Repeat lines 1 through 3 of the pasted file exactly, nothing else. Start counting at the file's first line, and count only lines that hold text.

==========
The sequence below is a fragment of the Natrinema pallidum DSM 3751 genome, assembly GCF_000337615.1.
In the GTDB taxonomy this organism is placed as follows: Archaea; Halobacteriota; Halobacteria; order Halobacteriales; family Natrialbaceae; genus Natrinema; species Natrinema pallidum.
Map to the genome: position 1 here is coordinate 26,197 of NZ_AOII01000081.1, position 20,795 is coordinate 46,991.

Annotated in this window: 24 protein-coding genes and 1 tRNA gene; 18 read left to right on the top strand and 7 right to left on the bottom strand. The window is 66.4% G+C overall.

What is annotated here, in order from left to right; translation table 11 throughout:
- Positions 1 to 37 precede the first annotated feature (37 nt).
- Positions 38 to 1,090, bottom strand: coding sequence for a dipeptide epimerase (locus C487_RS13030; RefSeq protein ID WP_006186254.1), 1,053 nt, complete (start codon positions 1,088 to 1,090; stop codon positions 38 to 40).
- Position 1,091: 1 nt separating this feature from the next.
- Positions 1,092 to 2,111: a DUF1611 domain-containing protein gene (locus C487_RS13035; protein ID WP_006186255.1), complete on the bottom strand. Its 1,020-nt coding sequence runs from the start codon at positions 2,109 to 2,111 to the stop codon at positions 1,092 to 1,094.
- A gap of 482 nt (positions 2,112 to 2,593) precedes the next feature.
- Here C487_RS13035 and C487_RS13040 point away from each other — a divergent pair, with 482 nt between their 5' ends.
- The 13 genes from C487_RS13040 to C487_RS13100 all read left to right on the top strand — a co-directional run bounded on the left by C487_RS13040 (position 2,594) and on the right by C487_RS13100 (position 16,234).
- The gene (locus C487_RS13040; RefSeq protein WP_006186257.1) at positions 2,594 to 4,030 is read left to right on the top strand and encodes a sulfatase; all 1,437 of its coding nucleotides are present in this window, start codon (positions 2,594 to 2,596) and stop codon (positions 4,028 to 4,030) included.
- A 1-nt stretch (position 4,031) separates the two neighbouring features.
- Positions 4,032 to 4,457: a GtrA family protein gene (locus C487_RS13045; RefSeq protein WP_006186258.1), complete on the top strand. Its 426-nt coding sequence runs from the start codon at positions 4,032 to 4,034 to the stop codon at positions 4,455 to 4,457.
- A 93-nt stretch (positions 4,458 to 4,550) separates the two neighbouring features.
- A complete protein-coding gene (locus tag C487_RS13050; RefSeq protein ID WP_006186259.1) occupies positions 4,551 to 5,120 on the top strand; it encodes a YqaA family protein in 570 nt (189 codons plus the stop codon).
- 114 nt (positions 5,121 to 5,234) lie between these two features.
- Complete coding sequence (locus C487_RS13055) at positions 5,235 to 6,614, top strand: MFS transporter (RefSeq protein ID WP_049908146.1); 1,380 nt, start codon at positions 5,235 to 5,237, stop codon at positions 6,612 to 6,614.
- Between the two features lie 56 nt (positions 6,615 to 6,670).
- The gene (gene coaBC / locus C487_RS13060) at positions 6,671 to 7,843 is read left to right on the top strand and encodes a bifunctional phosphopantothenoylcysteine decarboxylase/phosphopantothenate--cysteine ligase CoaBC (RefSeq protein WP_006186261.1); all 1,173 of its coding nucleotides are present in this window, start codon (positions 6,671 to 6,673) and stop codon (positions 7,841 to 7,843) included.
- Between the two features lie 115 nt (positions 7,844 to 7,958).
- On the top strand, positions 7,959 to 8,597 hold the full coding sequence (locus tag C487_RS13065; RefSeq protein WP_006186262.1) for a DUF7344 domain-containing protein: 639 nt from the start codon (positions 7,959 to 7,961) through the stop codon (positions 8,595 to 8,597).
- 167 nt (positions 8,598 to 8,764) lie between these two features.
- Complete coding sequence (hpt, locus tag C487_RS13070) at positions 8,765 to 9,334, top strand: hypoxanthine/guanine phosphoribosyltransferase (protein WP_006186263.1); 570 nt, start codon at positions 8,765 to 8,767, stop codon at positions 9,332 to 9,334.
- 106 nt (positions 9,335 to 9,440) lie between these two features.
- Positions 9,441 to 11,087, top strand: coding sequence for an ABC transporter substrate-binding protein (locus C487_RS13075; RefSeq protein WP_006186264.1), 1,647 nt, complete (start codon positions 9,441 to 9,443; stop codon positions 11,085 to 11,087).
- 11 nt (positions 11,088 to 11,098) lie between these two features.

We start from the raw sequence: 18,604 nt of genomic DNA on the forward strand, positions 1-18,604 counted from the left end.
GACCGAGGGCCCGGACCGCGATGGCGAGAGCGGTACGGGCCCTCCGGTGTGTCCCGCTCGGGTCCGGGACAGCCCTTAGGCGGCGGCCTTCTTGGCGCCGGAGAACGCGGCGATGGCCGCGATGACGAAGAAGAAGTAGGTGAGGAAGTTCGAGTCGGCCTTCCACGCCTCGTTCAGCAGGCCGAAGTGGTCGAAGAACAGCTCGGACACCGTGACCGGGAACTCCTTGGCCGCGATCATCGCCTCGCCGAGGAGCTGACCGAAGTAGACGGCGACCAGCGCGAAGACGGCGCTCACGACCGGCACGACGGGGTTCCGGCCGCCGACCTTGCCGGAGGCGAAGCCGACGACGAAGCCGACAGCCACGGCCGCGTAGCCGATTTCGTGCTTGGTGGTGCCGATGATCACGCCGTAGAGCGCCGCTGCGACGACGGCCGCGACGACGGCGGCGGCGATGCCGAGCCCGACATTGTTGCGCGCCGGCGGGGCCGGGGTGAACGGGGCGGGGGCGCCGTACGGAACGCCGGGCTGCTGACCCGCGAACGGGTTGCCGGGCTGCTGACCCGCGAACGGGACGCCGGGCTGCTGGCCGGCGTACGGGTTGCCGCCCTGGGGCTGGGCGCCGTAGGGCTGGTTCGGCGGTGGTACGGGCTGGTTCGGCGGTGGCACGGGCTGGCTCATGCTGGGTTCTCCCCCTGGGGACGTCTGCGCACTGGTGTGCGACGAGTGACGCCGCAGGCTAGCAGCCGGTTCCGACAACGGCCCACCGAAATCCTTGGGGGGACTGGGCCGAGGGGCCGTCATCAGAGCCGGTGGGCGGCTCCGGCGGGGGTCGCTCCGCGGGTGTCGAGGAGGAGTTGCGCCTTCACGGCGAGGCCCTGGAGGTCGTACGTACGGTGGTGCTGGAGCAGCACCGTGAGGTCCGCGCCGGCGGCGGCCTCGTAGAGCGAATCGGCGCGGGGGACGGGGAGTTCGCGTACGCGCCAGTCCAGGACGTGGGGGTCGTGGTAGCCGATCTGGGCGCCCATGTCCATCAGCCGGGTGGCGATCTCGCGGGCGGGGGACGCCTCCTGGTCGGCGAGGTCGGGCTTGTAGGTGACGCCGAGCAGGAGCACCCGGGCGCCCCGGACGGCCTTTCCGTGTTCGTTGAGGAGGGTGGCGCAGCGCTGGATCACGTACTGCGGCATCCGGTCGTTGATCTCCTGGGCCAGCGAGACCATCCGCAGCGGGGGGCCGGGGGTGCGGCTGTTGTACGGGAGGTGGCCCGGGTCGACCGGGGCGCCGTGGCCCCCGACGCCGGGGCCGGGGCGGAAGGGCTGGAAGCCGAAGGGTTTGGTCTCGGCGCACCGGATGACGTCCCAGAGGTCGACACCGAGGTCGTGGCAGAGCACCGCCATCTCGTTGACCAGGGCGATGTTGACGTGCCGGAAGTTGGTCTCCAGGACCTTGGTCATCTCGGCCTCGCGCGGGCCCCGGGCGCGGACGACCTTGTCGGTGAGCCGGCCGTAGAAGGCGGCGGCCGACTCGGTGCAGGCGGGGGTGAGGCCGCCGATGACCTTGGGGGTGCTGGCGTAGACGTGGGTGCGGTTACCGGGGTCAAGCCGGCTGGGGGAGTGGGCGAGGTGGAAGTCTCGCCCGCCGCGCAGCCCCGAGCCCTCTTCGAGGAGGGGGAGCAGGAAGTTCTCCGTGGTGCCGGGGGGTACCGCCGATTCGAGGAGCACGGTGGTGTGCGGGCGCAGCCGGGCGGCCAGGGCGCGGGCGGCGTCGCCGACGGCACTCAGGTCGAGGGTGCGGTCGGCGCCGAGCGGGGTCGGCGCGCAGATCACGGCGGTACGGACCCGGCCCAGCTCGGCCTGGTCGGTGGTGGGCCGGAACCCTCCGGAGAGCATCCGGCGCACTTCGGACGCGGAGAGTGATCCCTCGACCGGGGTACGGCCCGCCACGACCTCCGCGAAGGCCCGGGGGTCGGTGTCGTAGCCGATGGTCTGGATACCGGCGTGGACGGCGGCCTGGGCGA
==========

The sequence below is a fragment of the Natrinema pallidum DSM 3751 genome, assembly GCF_000337615.1.
In the GTDB taxonomy this organism is placed as follows: Archaea; Halobacteriota; Halobacteria; order Halobacteriales; family Natrialbaceae; genus Natrinema; species Natrinema pallidum.
Map to the genome: position 1 here is coordinate 26,197 of NZ_AOII01000081.1, position 20,795 is coordinate 46,991.